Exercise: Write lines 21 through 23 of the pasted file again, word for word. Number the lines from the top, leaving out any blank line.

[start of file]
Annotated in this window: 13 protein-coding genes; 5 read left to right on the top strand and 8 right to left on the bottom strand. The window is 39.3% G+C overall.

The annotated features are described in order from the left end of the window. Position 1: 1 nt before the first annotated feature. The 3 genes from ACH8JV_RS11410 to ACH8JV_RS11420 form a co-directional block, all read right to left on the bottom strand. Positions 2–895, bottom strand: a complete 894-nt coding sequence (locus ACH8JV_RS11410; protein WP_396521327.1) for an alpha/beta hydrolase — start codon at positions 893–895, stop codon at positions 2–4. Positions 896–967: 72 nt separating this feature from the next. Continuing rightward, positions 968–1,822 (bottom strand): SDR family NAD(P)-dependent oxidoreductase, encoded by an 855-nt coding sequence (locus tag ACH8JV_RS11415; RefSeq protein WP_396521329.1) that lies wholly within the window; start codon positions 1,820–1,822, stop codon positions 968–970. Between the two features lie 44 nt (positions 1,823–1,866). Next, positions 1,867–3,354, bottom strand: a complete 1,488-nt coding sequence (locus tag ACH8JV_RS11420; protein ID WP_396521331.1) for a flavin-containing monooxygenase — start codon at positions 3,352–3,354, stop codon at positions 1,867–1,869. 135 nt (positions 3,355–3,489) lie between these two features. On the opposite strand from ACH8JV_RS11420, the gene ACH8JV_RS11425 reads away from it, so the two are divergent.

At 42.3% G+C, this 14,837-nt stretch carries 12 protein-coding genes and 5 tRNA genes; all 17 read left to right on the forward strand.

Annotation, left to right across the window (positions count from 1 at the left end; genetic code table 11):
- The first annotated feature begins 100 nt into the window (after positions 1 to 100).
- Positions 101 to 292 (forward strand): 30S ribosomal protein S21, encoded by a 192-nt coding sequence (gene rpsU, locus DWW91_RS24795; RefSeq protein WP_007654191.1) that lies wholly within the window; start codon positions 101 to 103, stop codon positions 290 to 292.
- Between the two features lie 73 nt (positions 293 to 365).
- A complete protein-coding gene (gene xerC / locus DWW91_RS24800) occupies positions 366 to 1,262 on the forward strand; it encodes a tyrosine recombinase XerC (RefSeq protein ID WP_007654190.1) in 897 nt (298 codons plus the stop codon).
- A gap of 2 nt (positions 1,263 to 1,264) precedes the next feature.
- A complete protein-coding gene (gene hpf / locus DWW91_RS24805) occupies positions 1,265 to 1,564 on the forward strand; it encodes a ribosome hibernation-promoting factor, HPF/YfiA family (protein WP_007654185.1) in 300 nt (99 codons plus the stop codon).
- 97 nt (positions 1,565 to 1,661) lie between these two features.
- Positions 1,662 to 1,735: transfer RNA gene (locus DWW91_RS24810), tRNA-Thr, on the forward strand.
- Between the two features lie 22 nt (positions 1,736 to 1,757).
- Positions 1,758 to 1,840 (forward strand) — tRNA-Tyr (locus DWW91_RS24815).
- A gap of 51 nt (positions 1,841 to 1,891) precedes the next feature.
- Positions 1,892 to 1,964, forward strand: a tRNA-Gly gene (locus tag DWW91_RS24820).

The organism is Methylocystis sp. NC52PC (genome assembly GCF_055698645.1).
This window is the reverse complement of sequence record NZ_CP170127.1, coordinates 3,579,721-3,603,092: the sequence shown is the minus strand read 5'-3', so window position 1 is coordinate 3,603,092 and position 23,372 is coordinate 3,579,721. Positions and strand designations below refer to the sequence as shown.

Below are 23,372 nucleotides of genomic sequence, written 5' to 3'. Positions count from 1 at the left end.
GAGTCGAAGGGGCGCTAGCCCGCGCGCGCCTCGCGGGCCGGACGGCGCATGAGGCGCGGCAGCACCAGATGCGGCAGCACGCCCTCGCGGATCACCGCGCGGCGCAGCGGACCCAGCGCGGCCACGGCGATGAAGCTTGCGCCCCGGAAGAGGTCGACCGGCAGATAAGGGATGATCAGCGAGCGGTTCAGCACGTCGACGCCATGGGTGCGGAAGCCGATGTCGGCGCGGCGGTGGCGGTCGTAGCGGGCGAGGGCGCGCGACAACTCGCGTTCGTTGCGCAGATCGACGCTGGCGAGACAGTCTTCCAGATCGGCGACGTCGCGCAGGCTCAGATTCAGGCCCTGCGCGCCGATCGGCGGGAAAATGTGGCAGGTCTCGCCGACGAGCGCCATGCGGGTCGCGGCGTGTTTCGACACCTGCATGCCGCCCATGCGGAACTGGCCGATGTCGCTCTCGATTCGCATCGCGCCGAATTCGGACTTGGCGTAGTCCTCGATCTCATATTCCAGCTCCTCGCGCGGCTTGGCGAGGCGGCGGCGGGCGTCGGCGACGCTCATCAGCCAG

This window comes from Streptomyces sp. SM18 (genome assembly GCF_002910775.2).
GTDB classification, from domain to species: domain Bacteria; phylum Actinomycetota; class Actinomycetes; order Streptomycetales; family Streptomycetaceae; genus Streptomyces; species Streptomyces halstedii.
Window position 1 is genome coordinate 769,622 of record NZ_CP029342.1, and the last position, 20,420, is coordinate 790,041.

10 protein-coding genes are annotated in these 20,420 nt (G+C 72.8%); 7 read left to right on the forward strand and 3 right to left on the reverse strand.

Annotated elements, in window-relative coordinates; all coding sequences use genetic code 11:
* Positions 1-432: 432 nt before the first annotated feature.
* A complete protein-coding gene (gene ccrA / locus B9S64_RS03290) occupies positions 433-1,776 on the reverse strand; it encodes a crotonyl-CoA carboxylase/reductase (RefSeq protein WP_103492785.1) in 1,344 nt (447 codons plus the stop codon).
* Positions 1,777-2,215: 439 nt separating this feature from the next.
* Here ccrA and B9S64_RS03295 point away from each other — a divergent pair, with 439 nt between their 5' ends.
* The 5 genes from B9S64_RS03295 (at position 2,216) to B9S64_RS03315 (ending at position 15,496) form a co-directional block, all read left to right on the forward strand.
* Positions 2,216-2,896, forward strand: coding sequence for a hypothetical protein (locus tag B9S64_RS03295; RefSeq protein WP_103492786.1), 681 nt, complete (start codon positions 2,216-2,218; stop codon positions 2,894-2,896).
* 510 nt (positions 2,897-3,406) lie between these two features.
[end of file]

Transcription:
This window comes from Streptomyces sp. SM18 (genome assembly GCF_002910775.2).
GTDB classification, from domain to species: domain Bacteria; phylum Actinomycetota; class Actinomycetes; order Streptomycetales; family Streptomycetaceae; genus Streptomyces; species Streptomyces halstedii.
Window position 1 is genome coordinate 769,622 of record NZ_CP029342.1, and the last position, 20,420, is coordinate 790,041.